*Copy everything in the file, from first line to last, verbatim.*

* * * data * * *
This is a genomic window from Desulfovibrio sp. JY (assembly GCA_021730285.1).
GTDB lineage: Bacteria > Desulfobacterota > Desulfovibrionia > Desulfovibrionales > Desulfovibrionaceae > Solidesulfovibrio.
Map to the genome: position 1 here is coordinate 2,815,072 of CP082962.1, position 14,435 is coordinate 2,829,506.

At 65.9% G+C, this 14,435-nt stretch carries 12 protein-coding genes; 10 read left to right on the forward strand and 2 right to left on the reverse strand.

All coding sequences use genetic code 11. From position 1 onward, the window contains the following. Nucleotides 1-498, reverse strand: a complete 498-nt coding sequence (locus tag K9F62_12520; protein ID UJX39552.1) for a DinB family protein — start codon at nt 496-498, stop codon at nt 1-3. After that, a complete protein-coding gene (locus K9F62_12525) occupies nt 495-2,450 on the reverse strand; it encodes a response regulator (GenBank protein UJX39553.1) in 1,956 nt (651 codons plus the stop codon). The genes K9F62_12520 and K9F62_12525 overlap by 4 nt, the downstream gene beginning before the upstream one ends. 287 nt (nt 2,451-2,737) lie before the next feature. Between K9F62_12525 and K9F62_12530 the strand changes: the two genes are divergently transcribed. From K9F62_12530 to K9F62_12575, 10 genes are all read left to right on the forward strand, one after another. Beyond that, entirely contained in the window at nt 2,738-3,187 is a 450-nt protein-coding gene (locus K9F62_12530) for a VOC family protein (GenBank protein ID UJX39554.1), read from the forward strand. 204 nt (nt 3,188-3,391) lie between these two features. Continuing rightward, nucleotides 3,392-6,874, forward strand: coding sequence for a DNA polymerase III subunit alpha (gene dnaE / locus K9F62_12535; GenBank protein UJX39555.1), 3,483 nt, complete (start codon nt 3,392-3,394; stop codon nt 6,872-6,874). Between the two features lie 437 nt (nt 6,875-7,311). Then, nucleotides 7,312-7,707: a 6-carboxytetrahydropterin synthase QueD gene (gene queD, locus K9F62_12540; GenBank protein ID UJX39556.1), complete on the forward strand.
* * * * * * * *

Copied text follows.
This is a genomic window from Desulfovibrio sp. JY (assembly GCA_021730285.1).
GTDB lineage: Bacteria > Desulfobacterota > Desulfovibrionia > Desulfovibrionales > Desulfovibrionaceae > Solidesulfovibrio.
Map to the genome: position 1 here is coordinate 2,815,072 of CP082962.1, position 14,435 is coordinate 2,829,506.

At 65.9% G+C, this 14,435-nt stretch carries 12 protein-coding genes; 10 read left to right on the forward strand and 2 right to left on the reverse strand.

All coding sequences use genetic code 11. From position 1 onward, the window contains the following. Nucleotides 1-498, reverse strand: a complete 498-nt coding sequence (locus tag K9F62_12520; protein ID UJX39552.1) for a DinB family protein — start codon at nt 496-498, stop codon at nt 1-3. After that, a complete protein-coding gene (locus K9F62_12525) occupies nt 495-2,450 on the reverse strand; it encodes a response regulator (GenBank protein UJX39553.1) in 1,956 nt (651 codons plus the stop codon). The genes K9F62_12520 and K9F62_12525 overlap by 4 nt, the downstream gene beginning before the upstream one ends. 287 nt (nt 2,451-2,737) lie before the next feature. Between K9F62_12525 and K9F62_12530 the strand changes: the two genes are divergently transcribed. From K9F62_12530 to K9F62_12575, 10 genes are all read left to right on the forward strand, one after another. Beyond that, entirely contained in the window at nt 2,738-3,187 is a 450-nt protein-coding gene (locus K9F62_12530) for a VOC family protein (GenBank protein ID UJX39554.1), read from the forward strand. 204 nt (nt 3,188-3,391) lie between these two features. Continuing rightward, nucleotides 3,392-6,874, forward strand: coding sequence for a DNA polymerase III subunit alpha (gene dnaE / locus K9F62_12535; GenBank protein UJX39555.1), 3,483 nt, complete (start codon nt 3,392-3,394; stop codon nt 6,872-6,874). Between the two features lie 437 nt (nt 6,875-7,311). Then, nucleotides 7,312-7,707: a 6-carboxytetrahydropterin synthase QueD gene (gene queD, locus K9F62_12540; GenBank protein ID UJX39556.1), complete on the forward strand.